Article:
First – Hallelujah! No Condo Board, no HOA, no landlord telling me it’s against the rules to have a clothesline. Where we lived in Colorado, the HOA-from-Hell not only banned clotheslines, they banned having any washer-dryer in your condo, which you owned, unless you bought their specific nearly-$2000 USD unvented washer/dryer single inefficient unit. And either gave up your dishwasher, or your coat closet, the only two approved installation locations. Of course you had to pay them an inspection/approval fee, and a yearly fee for the right to wash your clothes.

Where we used to own, in Brookline, Mass., the queen bee of the condo board and his wife would have had conniptions if you dared hang a sock out your window, and they too charged for the right to own your own washer-dryer in your own home.

Here, nobody cares. Sure, we rent our little casita, but there’s not a single ban on anything in the lease. There’s also not much of an obligation on the dueño either; a previous post explained how a bad kitchen faucet was our problem not his. Essentially it’s “you pay for the right to live as if it were your house”, Continue reading Immigrants with clotheslines.

It’s Not All Chivitos and Ponies – part 1

No, not everything about Uruguay is bliss. Lisa Marie and I do think it’s a great country overall, are glad we moved here, and do believe that Uruguay has many opportunities and varied modes of expat life. But some things are a pain in the butt, and not just because “all countries are different”, but because some things are just annoying.

Finding out that you as a rental tenant are responsible for the cost of repairing the badly-installed kitchen sink faucet when it breaks loose and water sprays everywhere, for example. Bad landlords and bad rental management companies are everywhere, of course.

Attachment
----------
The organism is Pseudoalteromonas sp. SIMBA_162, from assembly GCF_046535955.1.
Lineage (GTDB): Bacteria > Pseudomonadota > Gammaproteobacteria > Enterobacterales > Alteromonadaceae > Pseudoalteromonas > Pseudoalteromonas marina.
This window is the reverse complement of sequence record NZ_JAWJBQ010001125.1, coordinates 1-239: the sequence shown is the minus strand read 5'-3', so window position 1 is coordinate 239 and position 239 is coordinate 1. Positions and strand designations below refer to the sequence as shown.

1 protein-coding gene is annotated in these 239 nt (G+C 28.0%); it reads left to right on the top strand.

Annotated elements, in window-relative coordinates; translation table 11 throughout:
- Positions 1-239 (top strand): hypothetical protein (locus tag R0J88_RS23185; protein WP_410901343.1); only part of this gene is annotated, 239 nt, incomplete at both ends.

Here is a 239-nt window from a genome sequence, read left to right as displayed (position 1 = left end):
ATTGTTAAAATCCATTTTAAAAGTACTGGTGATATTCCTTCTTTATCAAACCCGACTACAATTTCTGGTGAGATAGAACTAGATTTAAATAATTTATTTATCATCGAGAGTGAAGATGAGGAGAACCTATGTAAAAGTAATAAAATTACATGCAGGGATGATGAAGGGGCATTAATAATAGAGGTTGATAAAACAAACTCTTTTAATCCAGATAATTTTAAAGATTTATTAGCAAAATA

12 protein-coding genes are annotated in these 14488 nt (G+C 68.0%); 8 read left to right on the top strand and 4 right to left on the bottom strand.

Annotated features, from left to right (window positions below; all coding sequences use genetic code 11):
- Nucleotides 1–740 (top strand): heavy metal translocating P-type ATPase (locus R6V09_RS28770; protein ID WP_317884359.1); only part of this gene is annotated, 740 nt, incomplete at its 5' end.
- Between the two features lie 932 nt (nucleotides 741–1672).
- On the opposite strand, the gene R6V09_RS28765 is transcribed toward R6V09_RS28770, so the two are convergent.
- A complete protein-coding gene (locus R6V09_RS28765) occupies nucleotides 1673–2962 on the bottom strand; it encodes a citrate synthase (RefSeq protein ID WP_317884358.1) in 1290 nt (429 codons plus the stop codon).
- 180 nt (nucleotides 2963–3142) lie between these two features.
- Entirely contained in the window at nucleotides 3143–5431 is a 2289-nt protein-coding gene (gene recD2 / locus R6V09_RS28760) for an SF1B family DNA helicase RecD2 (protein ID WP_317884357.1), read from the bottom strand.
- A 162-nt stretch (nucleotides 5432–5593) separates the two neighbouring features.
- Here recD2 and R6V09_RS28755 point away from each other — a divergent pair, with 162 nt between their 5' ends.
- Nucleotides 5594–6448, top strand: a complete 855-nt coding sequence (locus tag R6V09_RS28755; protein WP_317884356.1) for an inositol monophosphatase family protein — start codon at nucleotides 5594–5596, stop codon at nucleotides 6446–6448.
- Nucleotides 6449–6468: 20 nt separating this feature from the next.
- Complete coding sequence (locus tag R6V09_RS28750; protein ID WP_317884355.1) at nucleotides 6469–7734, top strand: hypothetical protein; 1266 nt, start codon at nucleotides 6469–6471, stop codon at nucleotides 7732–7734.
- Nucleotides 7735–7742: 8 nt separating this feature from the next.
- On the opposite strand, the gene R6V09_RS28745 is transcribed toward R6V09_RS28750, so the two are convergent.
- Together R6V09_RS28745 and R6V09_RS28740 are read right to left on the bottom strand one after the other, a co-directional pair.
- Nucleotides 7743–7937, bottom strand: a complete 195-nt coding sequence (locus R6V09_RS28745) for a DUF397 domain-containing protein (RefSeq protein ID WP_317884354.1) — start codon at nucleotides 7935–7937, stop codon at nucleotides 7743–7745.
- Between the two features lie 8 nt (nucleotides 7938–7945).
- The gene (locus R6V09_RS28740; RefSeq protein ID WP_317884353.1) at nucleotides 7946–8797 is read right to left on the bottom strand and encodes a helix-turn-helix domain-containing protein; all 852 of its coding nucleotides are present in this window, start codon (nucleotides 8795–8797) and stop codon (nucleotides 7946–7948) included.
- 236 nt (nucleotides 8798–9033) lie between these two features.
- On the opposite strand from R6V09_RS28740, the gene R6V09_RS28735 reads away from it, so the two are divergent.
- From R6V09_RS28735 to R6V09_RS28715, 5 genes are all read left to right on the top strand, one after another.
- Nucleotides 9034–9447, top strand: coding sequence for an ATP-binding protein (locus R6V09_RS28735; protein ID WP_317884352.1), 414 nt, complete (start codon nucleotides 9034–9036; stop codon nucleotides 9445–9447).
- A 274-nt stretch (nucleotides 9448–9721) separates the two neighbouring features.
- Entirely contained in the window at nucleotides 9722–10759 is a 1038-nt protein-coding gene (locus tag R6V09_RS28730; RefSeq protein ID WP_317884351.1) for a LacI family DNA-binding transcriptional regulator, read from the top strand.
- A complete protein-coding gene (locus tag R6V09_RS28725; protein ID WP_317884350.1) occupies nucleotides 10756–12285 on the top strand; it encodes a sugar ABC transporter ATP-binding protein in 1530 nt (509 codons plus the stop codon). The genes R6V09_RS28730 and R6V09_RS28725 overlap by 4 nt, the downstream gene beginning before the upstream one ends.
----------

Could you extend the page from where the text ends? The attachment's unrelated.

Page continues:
Continue reading It’s Not All Chivitos and Ponies – part 1

Cost of Living Uruguay vs USA

I wasn’t going to get dragged into another Uruguay costs social network discussion again, but some Facebook Uruguay Expats group members pulled me back in.

I’ll say this: There are at least three to five types of “Uruguay Expatriation” with very different costs:

Type 1 Expat. Live in a North American/English/Oceania-oriented Expat Compound (e.g. something like the Sugarloaf Development pushed by International Living). Everything you need is there, the world is gated off, and they discourage going to town. “Everything is here in The Village, why are you being unmutual?” Meanwhile missing out on the true Uruguayan life in the beautiful and affordable resort city of Piriápolis which they show on their website. In which town I could rent a 2-bedroom sea-view raised apartment for under $800 USD. Or simpler, away from the beach properties, cheaper. But the Type 1 Expat would not consider such integration.

Montevideo 35% cheaper than Boston
Comparing Montevideo Uruguay and Boston, MA, USA cost of living

Type 2 Expat. Live in a Major City or Major Resort Area, in upscale US-upper-middle-class-equivalent with a full North American lifestyle (anything based on the Expatistan cost of living calculator that factors in buying 42″TV, new VW Golf TDI, regular meals out, regular pub drinks out at “an expat bar”, regular paid entertainment – read the assumptions on it.) Continue reading Cost of Living Uruguay vs USA